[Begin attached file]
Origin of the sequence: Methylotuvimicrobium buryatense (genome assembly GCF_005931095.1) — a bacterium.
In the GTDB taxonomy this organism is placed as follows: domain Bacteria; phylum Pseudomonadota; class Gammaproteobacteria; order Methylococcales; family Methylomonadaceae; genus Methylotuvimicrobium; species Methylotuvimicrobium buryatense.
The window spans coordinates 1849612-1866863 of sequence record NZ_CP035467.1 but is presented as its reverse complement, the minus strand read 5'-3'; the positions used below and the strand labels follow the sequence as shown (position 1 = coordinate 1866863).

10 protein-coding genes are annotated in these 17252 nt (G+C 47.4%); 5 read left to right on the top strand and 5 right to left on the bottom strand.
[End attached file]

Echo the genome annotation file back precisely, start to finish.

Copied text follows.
Origin of the sequence: Methylotuvimicrobium buryatense (genome assembly GCF_005931095.1) — a bacterium.
In the GTDB taxonomy this organism is placed as follows: domain Bacteria; phylum Pseudomonadota; class Gammaproteobacteria; order Methylococcales; family Methylomonadaceae; genus Methylotuvimicrobium; species Methylotuvimicrobium buryatense.
The window spans coordinates 1849612-1866863 of sequence record NZ_CP035467.1 but is presented as its reverse complement, the minus strand read 5'-3'; the positions used below and the strand labels follow the sequence as shown (position 1 = coordinate 1866863).

10 protein-coding genes are annotated in these 17252 nt (G+C 47.4%); 5 read left to right on the top strand and 5 right to left on the bottom strand.